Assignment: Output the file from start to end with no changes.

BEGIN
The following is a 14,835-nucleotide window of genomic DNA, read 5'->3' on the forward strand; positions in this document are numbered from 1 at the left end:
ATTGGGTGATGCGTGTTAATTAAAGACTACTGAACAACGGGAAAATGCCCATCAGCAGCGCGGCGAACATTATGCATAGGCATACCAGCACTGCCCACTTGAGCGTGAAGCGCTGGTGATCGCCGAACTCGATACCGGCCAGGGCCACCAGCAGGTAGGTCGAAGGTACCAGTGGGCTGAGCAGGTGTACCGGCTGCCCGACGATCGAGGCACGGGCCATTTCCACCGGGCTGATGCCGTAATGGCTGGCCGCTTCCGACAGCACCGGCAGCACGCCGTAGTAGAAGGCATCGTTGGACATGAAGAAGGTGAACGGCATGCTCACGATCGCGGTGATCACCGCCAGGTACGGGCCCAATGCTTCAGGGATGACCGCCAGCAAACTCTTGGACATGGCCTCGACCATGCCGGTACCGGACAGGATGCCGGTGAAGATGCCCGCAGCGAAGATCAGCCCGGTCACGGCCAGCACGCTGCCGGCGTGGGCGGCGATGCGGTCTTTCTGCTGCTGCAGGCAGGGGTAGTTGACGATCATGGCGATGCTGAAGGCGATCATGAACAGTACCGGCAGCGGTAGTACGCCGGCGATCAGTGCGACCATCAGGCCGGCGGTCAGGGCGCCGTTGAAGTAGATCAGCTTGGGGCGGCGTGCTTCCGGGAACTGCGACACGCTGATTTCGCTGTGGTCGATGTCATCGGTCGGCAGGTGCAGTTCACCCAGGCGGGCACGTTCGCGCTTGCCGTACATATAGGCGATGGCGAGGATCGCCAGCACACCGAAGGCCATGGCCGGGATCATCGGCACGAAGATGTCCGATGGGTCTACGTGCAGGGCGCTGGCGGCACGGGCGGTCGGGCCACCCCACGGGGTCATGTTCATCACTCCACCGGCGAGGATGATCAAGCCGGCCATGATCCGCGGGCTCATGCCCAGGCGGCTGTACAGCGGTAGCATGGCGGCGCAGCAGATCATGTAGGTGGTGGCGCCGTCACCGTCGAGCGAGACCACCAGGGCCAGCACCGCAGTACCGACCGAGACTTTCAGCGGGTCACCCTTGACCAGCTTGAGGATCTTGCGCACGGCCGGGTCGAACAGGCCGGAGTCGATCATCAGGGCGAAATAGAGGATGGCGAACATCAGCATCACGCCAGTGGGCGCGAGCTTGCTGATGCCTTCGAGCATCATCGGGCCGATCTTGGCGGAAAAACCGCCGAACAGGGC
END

The following is a 14,835-nucleotide window of genomic DNA, read 5'->3' on the forward strand; positions in this document are numbered from 1 at the left end:
ATTGGGTGATGCGTGTTAATTAAAGACTACTGAACAACGGGAAAATGCCCATCAGCAGCGCGGCGAACATTATGCATAGGCATACCAGCACTGCCCACTTGAGCGTGAAGCGCTGGTGATCGCCGAACTCGATACCGGCCAGGGCCACCAGCAGGTAGGTCGAAGGTACCAGTGGGCTGAGCAGGTGTACCGGCTGCCCGACGATCGAGGCACGGGCCATTTCCACCGGGCTGATGCCGTAATGGCTGGCCGCTTCCGACAGCACCGGCAGCACGCCGTAGTAGAAGGCATCGTTGGACATGAAGAAGGTGAACGGCATGCTCACGATCGCGGTGATCACCGCCAGGTACGGGCCCAATGCTTCAGGGATGACCGCCAGCAAACTCTTGGACATGGCCTCGACCATGCCGGTACCGGACAGGATGCCGGTGAAGATGCCCGCAGCGAAGATCAGCCCGGTCACGGCCAGCACGCTGCCGGCGTGGGCGGCGATGCGGTCTTTCTGCTGCTGCAGGCAGGGGTAGTTGACGATCATGGCGATGCTGAAGGCGATCATGAACAGTACCGGCAGCGGTAGTACGCCGGCGATCAGTGCGACCATCAGGCCGGCGGTCAGGGCGCCGTTGAAGTAGATCAGCTTGGGGCGGCGTGCTTCCGGGAACTGCGACACGCTGATTTCGCTGTGGTCGATGTCATCGGTCGGCAGGTGCAGTTCACCCAGGCGGGCACGTTCGCGCTTGCCGTACATATAGGCGATGGCGAGGATCGCCAGCACACCGAAGGCCATGGCCGGGATCATCGGCACGAAGATGTCCGATGGGTCTACGTGCAGGGCGCTGGCGGCACGGGCGGTCGGGCCACCCCACGGGGTCATGTTCATCACTCCACCGGCGAGGATGATCAAGCCGGCCATGATCCGCGGGCTCATGCCCAGGCGGCTGTACAGCGGTAGCATGGCGGCGCAGCAGATCATGTAGGTGGTGGCGCCGTCACCGTCGAGCGAGACCACCAGGGCCAGCACCGCAGTACCGACCGAGACTTTCAGCGGGTCACCCTTGACCAGCTTGAGGATCTTGCGCACGGCCGGGTCGAACAGGCCGGAGTCGATCATCAGGGCGAAATAGAGGATGGCGAACATCAGCATCACGCCAGTGGGCGCGAGCTTGCTGATGCCTTCGAGCATCATCGGGCCGATCTTGGCGGAAAAACCGCCGAACAGGGC